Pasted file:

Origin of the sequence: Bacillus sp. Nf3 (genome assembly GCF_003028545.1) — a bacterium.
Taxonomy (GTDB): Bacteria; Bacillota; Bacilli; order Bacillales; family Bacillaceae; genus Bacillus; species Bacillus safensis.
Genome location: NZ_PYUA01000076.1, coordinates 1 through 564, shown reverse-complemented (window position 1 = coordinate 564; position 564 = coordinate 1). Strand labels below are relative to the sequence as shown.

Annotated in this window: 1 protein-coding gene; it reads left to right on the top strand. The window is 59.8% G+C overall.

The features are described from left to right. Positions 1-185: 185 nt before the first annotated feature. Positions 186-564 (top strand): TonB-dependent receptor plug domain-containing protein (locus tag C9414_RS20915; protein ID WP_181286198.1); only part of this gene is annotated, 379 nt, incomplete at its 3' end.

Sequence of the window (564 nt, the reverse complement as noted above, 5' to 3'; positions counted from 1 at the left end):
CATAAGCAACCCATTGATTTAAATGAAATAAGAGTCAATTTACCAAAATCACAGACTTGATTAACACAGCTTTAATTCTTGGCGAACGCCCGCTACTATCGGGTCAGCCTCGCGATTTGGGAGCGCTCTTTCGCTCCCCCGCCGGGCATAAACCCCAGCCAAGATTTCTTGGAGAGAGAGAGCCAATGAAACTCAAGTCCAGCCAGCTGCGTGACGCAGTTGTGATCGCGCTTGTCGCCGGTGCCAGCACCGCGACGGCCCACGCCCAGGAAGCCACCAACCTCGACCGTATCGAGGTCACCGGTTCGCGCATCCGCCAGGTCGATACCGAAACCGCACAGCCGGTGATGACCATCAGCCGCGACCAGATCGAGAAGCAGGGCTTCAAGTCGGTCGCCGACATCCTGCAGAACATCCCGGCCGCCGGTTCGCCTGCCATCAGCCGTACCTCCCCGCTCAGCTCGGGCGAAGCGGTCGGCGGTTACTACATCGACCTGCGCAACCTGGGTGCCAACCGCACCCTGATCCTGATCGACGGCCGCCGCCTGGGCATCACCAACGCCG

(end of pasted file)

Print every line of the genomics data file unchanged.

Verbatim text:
Origin of the sequence: Bacillus sp. Nf3 (genome assembly GCF_003028545.1) — a bacterium.
Taxonomy (GTDB): Bacteria; Bacillota; Bacilli; order Bacillales; family Bacillaceae; genus Bacillus; species Bacillus safensis.
Genome location: NZ_PYUA01000076.1, coordinates 1 through 564, shown reverse-complemented (window position 1 = coordinate 564; position 564 = coordinate 1). Strand labels below are relative to the sequence as shown.

Annotated in this window: 1 protein-coding gene; it reads left to right on the top strand. The window is 59.8% G+C overall.

The features are described from left to right. Positions 1-185: 185 nt before the first annotated feature. Positions 186-564 (top strand): TonB-dependent receptor plug domain-containing protein (locus tag C9414_RS20915; protein ID WP_181286198.1); only part of this gene is annotated, 379 nt, incomplete at its 3' end.

Sequence of the window (564 nt, the reverse complement as noted above, 5' to 3'; positions counted from 1 at the left end):
CATAAGCAACCCATTGATTTAAATGAAATAAGAGTCAATTTACCAAAATCACAGACTTGATTAACACAGCTTTAATTCTTGGCGAACGCCCGCTACTATCGGGTCAGCCTCGCGATTTGGGAGCGCTCTTTCGCTCCCCCGCCGGGCATAAACCCCAGCCAAGATTTCTTGGAGAGAGAGAGCCAATGAAACTCAAGTCCAGCCAGCTGCGTGACGCAGTTGTGATCGCGCTTGTCGCCGGTGCCAGCACCGCGACGGCCCACGCCCAGGAAGCCACCAACCTCGACCGTATCGAGGTCACCGGTTCGCGCATCCGCCAGGTCGATACCGAAACCGCACAGCCGGTGATGACCATCAGCCGCGACCAGATCGAGAAGCAGGGCTTCAAGTCGGTCGCCGACATCCTGCAGAACATCCCGGCCGCCGGTTCGCCTGCCATCAGCCGTACCTCCCCGCTCAGCTCGGGCGAAGCGGTCGGCGGTTACTACATCGACCTGCGCAACCTGGGTGCCAACCGCACCCTGATCCTGATCGACGGCCGCCGCCTGGGCATCACCAACGCCG